We need to look beyond home sales when considering the forces that influence mobility. Just because people can't sell their homes doesn't mean they won't leave them.
Sam Schulhofer-Wohl, senior economist, Federal Reserve Bank of Minneapolis
Re Free To Be FAT (Dec. 28): Don't frame obesity as a private problem of limited physical activity or gluttony – it's a public and collective problem of poorly designed communities and markets saturated with unhealthy and unaffordable food choices.
When society shames the victim and makes obesity a private issue, it surrenders key public policy tools – education, taxation, subsidization, poverty reduction and infrastructure – that can change behaviour.
Meghan Spilka O'Keefe, Ottawa
There's one place where fat is fine: on the line of scrimmage in football. Those pot-bellied guys would never make it in rugby.
Alun Hughes, Thorold, Ont.
One of our own
Your article The Top 10 Ideas Firing Up The Food World (Life, Dec. 28) mentions, in passing, “Hugh Acheson, the Ottawa-raised chef who's become a star in Georgia.” No mention of his wider acclaim, or of his new cookbook, A New Turn in the South, written with wit and using his own illustrations. His focus is family, community, local farms, freshest, best. In Canada, I see no celebration of one of our own's astounding success.
Hugh's repute, at barely 40, is international. But Canadian bookstores and the media make little, if any, mention of him. He drove his own education: to seek the best to work for in Ottawa and San Francisco. Unlike many chefs, he is human, kind and beloved. Mario Batali, no less, says: “Hugh is one of my heroes.”
Hugh was on the coveted cover of Food & Wine magazine before he was 30, and the James Beard Foundation has honoured him many times. I believe we should take great pride in him.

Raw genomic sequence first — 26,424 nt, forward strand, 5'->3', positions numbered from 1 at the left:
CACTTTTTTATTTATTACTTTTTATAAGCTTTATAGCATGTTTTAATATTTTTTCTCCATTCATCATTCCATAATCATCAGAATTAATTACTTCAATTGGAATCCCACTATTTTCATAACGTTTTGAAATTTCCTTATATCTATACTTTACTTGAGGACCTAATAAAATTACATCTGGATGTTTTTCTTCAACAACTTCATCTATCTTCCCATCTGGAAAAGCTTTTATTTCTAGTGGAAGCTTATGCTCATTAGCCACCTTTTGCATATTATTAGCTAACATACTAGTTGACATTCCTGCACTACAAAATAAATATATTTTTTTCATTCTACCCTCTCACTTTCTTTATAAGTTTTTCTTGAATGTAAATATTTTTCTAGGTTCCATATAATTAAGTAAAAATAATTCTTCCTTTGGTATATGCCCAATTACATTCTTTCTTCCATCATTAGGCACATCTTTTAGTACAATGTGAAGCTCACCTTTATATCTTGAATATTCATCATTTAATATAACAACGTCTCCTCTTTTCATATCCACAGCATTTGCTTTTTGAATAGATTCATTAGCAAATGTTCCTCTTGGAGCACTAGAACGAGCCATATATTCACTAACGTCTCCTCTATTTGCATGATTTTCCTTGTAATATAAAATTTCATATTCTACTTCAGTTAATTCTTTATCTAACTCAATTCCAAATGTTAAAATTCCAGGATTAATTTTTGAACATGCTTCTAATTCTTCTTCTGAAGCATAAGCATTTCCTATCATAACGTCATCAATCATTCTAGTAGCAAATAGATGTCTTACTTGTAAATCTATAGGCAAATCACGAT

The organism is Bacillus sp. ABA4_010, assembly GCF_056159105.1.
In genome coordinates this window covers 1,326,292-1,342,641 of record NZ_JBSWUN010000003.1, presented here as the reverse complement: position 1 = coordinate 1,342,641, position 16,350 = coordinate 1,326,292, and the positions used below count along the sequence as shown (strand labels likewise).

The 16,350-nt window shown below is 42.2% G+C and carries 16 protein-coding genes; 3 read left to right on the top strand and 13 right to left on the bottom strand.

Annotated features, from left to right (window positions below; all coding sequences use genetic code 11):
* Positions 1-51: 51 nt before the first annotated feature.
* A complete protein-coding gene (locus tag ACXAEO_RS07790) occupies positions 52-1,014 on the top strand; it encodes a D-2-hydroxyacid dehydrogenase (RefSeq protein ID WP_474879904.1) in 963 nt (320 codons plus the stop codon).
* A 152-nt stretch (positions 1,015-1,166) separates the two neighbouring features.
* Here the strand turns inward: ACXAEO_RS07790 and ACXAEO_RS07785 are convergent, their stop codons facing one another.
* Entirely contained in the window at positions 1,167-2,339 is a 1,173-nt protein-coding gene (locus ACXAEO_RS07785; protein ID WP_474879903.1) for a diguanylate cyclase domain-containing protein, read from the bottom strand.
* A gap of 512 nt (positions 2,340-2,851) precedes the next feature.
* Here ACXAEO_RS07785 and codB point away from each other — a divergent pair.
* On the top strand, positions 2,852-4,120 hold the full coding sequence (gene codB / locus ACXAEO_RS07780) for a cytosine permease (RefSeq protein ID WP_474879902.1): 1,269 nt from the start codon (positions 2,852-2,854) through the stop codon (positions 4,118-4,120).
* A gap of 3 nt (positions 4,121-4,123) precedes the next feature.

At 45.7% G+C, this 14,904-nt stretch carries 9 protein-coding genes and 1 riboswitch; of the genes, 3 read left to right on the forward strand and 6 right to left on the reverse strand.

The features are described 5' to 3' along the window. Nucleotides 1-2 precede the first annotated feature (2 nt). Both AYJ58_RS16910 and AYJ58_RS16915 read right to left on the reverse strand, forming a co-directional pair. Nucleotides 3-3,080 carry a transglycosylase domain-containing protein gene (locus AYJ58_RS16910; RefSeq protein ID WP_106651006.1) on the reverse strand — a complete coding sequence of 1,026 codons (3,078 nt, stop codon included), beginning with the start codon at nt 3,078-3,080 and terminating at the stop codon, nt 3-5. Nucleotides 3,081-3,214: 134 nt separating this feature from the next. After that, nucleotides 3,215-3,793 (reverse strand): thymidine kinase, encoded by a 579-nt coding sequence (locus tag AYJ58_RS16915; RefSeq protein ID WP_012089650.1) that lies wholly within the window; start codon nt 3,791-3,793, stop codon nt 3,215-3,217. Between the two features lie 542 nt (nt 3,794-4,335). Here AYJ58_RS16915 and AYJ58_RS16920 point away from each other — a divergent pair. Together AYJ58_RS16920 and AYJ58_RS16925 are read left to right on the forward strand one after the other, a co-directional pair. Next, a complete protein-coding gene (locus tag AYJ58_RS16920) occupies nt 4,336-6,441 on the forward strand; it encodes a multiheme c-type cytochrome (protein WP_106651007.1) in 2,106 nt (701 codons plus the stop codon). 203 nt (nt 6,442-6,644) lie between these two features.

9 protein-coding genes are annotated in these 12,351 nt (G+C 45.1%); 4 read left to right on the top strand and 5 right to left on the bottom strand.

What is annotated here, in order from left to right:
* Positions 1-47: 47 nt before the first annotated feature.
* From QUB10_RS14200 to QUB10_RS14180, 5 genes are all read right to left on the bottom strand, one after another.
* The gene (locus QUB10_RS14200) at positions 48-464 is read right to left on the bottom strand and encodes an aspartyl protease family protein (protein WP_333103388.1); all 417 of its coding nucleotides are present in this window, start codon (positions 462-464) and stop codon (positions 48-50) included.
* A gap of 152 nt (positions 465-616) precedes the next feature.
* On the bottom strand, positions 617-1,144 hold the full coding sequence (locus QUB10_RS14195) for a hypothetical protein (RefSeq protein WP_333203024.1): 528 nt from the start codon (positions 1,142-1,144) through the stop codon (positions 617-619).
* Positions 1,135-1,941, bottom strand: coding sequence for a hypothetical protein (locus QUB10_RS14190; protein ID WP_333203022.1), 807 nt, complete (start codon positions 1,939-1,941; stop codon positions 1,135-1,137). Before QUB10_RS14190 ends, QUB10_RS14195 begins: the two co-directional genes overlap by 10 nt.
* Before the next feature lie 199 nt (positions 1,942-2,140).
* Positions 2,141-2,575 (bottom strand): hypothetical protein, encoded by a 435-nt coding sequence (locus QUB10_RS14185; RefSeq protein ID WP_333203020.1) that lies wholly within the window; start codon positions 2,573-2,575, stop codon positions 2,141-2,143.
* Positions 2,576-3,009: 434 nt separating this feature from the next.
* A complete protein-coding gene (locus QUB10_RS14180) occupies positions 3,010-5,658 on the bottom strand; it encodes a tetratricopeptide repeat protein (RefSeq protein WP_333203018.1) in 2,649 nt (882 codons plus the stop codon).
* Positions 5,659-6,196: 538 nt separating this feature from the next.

And, oh yeah, he's my son.
Mary Osler, Toronto
Three coins in a cup
So the Governor-General wants us to keep tossing our coins into the homeless person's cup (Canadian Giving Subject Of Governor-General's New Year's Message – online, Dec. 28). What a great way to show we're a caring country.
Andy Mulcahy, Victoria
The deliberate posting of RIDE spot checks on Twitter, or any other social media, is simply unconscionable (Drunk Driving Spot Checks Battle Spoilers On Social Media – front page, Dec. 28). Perhaps these irresponsible tipsters would tweet a different tune if they were to lose a loved one as a result of a drunk driver who managed to avoid a spot check after being tipped off.
Heide Bell, Hamilton, Ont.
There's a very logical reason why citizens are trying to “obstruct justice.” That's because many social drinkers don't consider anyone caught with a blood-alcohol concentration between .05 per cent and .08 per cent to be “drunk.” So these citizens are simply fighting bad law.
Tim Runge, Guelph, Ont.
Any headline writer who uses the words “bounces” and “Czechs” in the same sentence (Canada Bounces Czechs – Sports, Dec. 29) clearly didn't get the gift of imagination for Christmas. And as for Czech Mate on the front page …
Gareth Jones, Toronto